Ok, it’s my first Blind Spot Film of the year. I don’t know why it took me so long to finally see this one, as it came highly recommended by so many people. The main draw for me here is to see Clark Gable in something other than Gone With the Wind as that’s the only film I’ve seen him in. It’s also the second Frank Capra film since It’s A Wonderful Life.
Now that I’ve seen the film, I noticed how similar the storyline is to Roman Holiday, but instead of a princess, the female protagonist is a spoiled heiress who’s running away from her father (Walter Connolly) who disapproves her nuptial to a society aviator. Claudette Colbert has quite a spunk as Ellie Andrews, though I have to admit it took me a while to warm up to her as her character is such a brat. At one point her dad slaps her and she certainly had it coming. Ellie promptly jumps off her dad’s yacht and later catches a bus to New York City to return to her husband. And that’s where the ‘meet cute’ happens.
Gable’s Peter Warne is an out-of-work newspaper reporter. He’s made quite an effort to secure the last seat on the bus, only to have it ‘stolen’ by Ellie. The bantering between these two are pretty amusing, though it’s obvious they’re attracted to one another. When Warne recognizes who she is, he offers her two choices, one of which is that he’d blow the whistle on her whereabouts to her father. Needless to say, Ellie is stuck with Peter until he can help her get to NYC. Seriously, there are worse things than being stuck with Clark Gable!
One of the main highlights is when Peter rents a small motel for the two of them. It’s quite risque for those days to show a man being shirtless, which apparently happens because Gable kept having trouble removing his undershirt whilst keeping the dialog going, so Capra decided to forgo it. Apparently the undergarment industry was largely affected by this when people stopped buying undershirt as it was deemed cool to not to wear one. That’s mind-boggling how much power Hollywood had back in the day.
With a set of clothesline and a blanket, Peter builds the ‘walls of Jericho’ between the two beds, which was also Capra’s idea because Colbert refused to undress in front of the camera. The two also puts on quite a show in the morning when two detectives knocked on their door looking for Ellie. Pretending to be a bickering married couple, it was the perfect bonding experience as their adventure is just beginning. Though it’s a completely different role from Rhett Butler, Gable’s certainly got the swagger and charm intact.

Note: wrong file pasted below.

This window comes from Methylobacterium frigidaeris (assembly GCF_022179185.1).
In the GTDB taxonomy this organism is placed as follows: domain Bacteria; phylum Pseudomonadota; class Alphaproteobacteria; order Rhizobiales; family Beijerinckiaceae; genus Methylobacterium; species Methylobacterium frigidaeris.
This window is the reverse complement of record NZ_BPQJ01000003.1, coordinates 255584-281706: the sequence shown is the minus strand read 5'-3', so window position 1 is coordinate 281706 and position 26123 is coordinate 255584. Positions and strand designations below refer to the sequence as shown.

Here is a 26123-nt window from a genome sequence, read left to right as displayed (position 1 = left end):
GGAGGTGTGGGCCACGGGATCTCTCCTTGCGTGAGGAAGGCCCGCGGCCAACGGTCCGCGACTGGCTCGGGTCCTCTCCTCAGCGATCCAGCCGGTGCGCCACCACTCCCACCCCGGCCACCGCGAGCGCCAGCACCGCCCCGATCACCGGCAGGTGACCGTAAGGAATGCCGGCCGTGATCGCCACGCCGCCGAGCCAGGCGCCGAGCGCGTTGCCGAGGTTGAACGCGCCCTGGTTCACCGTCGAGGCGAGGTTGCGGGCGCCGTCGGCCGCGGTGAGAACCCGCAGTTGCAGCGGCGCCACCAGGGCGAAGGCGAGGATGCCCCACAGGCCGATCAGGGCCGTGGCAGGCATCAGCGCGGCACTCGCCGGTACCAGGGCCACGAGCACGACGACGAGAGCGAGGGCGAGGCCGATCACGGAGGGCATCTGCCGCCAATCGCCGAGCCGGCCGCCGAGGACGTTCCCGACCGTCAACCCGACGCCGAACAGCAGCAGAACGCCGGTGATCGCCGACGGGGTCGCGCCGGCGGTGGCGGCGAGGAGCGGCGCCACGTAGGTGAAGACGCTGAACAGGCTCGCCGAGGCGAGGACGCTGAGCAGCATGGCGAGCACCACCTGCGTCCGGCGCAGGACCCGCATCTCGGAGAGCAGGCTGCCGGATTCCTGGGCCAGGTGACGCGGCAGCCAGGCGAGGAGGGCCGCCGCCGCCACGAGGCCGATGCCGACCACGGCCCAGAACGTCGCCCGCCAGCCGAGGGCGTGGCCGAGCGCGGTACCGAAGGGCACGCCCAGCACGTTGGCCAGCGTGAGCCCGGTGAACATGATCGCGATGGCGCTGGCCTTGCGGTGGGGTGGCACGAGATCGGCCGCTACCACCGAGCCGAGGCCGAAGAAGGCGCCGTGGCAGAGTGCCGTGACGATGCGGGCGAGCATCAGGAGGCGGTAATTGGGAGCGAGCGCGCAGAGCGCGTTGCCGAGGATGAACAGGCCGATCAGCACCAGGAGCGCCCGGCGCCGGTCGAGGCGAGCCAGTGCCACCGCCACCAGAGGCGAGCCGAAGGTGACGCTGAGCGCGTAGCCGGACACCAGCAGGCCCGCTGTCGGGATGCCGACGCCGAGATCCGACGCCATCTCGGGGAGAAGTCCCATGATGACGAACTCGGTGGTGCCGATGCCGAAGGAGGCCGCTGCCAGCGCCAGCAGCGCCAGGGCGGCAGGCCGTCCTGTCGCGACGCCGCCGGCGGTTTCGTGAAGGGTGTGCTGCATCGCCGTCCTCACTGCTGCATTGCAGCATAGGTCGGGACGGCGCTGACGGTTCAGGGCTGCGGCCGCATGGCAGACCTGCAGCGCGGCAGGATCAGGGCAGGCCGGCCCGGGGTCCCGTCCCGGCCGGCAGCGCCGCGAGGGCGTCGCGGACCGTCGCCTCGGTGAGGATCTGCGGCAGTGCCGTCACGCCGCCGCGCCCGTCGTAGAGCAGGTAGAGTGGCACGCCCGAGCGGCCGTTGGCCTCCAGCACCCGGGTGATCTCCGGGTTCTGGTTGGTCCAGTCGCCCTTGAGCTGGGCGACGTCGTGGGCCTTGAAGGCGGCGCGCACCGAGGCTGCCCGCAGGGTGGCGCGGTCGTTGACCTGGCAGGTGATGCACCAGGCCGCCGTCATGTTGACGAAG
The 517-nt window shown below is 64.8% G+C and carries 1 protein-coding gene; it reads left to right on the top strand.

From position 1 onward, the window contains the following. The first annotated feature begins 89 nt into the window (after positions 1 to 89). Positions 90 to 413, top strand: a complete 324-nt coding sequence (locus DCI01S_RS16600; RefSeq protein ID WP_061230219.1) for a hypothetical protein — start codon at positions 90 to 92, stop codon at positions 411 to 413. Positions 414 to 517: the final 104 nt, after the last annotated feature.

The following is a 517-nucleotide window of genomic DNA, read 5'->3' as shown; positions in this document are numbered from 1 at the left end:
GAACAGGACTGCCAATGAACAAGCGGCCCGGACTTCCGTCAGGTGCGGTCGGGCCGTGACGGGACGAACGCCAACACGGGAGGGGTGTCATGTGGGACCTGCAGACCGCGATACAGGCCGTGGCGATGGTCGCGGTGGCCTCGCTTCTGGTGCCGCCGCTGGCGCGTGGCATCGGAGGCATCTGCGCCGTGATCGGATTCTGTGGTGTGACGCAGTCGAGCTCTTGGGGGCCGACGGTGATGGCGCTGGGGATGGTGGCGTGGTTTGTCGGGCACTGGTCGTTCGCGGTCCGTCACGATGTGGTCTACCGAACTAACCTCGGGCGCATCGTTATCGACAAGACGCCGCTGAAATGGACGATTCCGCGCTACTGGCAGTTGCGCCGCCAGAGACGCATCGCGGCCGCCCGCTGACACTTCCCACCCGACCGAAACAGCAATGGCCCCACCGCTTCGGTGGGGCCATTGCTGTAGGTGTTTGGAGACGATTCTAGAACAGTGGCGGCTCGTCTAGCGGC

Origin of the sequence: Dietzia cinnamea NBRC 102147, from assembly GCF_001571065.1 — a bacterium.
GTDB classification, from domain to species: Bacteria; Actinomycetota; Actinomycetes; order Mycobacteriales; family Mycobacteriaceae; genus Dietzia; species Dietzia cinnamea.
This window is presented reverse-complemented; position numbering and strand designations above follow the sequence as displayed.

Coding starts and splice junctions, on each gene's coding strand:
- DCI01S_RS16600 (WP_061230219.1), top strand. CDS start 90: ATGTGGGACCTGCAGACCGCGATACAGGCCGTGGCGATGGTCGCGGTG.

Interesting how this film’s success undoubtedly brings about the rom-com trend. We’ve become tired of that genre these days, as most of them are neither romantic nor comedic. I think You’ve Got Mail is a wonderful contemporary rom-com that adhere to a similar pattern, with the characters start out disliking each other. The key I think is in the chemistry of the two actors, and the wit in the dialog. So even if everything else about the film seems out of date, the story still holds up and the dialog still brings a smile to one’s face.
[after Ellie stops a car by showing her leg]
Ellie: Aren’t you going to give me a little credit?
Peter: What for?
Ellie: I proved once and for all that the limb is mightier than the thumb.
Peter: Why didn’t you take off all your clothes? You could have stopped forty cars.
Ellie: Well, ooo, I’ll remember that when we need forty cars.
The story itself is pretty predictable. I knew at the end Ellie and Peter are going to be together, but I was still surprised by how they finally got reunited. Ellie’s father played a huge role in bringing them together, which is interesting in and of itself to see a parental figure having such a big part in the love story. In the finale, ‘walls of Jericho’ shows up again but only from the outside of the motel where presumably Ellie and Peter are now married. The sound of trumpet is heard as the walls is coming down. There are plenty of innuendos throughout, some are less subtle than others, but in this day and age where borderline pornographic content becomes ‘normal’ at the movies, it’s nice to see something THIS wholesome for a change.
What strikes me about this movie is the lack of any kissing scene between the two leads. I’d think the Hayes Code allowed kissing scene at the time, as Colbert did kiss Jameson Thomas who played her husband King Westley, so it made me wonder if it’s because Gable and Colbert didn’t get along during filming. All of the promos like the image on the right that suggest any kind of kissing scenes between these two are so misleading, there’s an almost kiss when the were at a barn, but that’s about it. According to IMDb Trivia, seems that neither of them were fond of making the film and didn’t think much about it. So I guess its massive success (both artistically and financially) was as huge a surprise to them as to everyone else.
So did I love this movie? Yes I did, and I’m glad I finally watched it. At the same time, I’m not as enamored with it as I did with say, Roman Holiday and Casablanca. It’s interesting that both of those films didn’t quite have a happy ending, which actually makes it even more romantic. There is something so beguiling and heart-wrenching to see unrequited love played out on screen. Another thing for me is the character Ellie itself, which is not entirely sympathetic. I mean, her rich dad worships her and she pretty much gets everything she wants. Even Roman Holiday‘s Princess Ann is far less spoiled than Ellie. Yes, Colbert makes her character fun to watch, but she’s not exactly my favorite classic characters.
Overall though, this one deserves the ‘essential classic’ status. It’s the first screwball romantic comedy that no doubt becomes the template for ‘opposites attract’ types of storyline. Of course, very few have such staying power like this one.
Here’s my full Blindspot List.
What do you think of It Happened One Night? I’d love to hear what you think!